Pretoria - President Jacob Zuma on Tuesday marked the commemoration of the 40th anniversary of the passing of Steve Bantu Biko by placing a wreath at the prison cell in which he died at Kgosi Mampuru Correctional Centre in Pretoria.
Biko, a former Black Consciousness Movement leader, died on September 12, 1977 in the police cell at the then Pretoria Central Prison following his arrest in August 1977.
He had been severely beaten by the apartheid security police while in police detention in Port Elizabeth and had sustained serious injuries, including brain damage.
Zuma reminisced about Biko's role in the struggle and his political campaign to conscientise black people about the importance of liberating their minds.
"He very much tried to concientise the country that being black was not a sin. It is an act of God. We should not feel inferior about it. We should be proud of it because it is what we are," he said.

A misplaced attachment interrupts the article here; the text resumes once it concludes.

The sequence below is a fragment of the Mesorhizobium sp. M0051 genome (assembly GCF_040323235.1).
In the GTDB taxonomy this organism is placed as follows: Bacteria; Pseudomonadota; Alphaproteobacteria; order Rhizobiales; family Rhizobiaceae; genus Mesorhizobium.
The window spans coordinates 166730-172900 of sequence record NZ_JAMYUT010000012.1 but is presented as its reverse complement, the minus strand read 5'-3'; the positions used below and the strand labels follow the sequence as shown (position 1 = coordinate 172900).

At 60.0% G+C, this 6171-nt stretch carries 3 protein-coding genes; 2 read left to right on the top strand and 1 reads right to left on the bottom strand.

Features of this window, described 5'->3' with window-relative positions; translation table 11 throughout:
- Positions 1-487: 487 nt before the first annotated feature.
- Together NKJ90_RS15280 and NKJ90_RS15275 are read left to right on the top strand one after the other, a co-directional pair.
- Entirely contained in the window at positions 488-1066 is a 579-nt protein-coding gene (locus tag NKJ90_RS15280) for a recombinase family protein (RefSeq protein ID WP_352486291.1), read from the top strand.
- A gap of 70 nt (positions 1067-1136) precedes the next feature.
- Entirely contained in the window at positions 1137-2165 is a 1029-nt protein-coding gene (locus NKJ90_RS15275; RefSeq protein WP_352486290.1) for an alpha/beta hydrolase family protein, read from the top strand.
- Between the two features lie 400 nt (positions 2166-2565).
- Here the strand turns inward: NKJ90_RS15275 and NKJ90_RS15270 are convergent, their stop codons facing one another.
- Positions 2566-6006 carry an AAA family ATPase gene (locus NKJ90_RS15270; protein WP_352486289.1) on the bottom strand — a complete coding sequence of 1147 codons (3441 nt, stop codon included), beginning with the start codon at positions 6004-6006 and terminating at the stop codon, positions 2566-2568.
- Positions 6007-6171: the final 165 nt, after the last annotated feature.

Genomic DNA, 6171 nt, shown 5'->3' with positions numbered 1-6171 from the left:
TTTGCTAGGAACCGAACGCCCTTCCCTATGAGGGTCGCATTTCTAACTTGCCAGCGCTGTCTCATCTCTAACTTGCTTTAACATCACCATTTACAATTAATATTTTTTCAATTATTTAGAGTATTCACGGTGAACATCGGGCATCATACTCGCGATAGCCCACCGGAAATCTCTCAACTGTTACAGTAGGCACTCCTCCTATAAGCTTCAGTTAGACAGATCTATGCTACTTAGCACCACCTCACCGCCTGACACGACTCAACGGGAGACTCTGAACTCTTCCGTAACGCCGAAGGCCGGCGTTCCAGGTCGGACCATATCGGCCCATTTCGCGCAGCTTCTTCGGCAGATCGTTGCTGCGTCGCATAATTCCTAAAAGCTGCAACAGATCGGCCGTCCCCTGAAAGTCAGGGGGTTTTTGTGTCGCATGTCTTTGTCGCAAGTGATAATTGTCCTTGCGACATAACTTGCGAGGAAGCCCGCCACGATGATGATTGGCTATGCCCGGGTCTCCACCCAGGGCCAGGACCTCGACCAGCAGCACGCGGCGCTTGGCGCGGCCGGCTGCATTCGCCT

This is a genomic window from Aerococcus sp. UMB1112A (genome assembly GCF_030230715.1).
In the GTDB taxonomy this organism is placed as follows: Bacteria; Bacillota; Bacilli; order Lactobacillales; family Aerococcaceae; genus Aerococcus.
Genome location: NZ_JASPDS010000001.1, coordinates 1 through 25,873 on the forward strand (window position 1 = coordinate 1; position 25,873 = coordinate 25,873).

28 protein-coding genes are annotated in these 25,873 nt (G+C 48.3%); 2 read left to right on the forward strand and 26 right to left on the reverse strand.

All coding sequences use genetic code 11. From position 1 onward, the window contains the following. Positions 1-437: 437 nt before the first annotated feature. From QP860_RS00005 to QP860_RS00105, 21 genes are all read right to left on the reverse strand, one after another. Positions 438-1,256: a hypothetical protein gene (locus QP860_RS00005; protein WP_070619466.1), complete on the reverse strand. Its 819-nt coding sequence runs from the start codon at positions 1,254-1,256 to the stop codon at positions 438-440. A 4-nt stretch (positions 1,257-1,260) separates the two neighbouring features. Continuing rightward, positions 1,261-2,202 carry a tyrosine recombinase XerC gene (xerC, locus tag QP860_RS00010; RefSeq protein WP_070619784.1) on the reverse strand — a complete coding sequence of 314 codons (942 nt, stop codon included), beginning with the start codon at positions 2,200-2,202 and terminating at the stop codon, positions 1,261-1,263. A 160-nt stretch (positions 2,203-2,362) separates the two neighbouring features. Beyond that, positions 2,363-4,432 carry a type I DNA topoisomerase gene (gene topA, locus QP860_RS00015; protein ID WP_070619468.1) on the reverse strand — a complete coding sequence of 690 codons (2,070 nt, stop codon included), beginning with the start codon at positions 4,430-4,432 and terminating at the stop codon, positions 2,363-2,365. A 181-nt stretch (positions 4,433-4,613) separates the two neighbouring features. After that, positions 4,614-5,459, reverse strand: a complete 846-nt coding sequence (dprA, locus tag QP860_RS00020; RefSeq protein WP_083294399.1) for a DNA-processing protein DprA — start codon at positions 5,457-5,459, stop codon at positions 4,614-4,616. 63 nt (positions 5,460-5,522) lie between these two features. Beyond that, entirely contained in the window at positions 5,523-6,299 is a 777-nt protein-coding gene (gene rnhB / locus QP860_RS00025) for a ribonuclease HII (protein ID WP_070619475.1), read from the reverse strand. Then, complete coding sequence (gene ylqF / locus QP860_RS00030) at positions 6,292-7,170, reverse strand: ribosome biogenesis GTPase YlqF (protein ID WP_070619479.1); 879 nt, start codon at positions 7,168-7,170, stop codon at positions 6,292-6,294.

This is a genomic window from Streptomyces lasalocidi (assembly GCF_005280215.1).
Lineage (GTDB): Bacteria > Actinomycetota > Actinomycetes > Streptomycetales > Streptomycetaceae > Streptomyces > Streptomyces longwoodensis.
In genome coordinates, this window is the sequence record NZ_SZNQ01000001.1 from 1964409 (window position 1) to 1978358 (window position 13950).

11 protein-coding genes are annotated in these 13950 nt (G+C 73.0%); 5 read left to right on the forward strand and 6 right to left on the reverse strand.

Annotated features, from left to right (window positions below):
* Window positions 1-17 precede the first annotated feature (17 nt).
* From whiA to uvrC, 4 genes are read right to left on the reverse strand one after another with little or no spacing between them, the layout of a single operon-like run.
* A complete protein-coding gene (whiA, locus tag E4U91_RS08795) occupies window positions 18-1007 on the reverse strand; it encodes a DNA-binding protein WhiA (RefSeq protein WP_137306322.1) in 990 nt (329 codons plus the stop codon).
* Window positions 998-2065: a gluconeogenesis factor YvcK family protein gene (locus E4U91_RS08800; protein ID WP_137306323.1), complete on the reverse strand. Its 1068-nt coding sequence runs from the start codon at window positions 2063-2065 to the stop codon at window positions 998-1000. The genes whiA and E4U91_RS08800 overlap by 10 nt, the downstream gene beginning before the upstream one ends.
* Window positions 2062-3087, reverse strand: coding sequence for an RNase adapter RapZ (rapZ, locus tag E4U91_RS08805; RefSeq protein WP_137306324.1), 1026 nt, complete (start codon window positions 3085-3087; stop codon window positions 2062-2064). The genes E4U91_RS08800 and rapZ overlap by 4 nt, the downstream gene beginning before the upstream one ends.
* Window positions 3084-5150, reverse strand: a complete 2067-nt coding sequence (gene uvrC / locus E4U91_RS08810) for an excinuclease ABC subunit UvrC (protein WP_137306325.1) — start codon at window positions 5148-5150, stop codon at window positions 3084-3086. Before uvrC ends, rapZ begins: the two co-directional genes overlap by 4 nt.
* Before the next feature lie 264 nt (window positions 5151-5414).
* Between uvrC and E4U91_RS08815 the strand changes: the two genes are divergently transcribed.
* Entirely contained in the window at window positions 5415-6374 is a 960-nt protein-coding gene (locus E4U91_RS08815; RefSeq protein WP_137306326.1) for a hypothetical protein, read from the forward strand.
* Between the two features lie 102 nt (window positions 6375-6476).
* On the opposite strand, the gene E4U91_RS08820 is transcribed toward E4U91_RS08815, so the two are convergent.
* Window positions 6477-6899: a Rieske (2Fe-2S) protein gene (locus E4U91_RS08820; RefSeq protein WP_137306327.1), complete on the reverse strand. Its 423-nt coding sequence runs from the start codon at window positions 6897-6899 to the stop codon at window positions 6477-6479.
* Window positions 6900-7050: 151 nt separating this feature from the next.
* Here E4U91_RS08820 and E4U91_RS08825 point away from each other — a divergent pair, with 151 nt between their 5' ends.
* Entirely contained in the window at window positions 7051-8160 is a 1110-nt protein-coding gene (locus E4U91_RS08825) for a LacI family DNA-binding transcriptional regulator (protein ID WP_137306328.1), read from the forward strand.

Zuma hailed Biko for keeping to his words that "We must not fear".
"He was arrested and tortured but he never gave in and he was prepared to die," Zuma said.
He described Biko as a "hero that we must remember together with other heroes who fought for our freedom".
"Today we are here visiting prison in which he was kept, particularly the cell in which he lived and lost his life, just to come and remember him and many other heroes who participated in our struggle," Zuma said.
The president used the opportunity to remind the country that the attainment of political freedom was not enough without economic emancipation.
He encouraged black people to be part of the struggle to "correct the wrongs of history".
Zuma remarked that South Africa was still a country made up of two worlds, defined by the rich and poor status.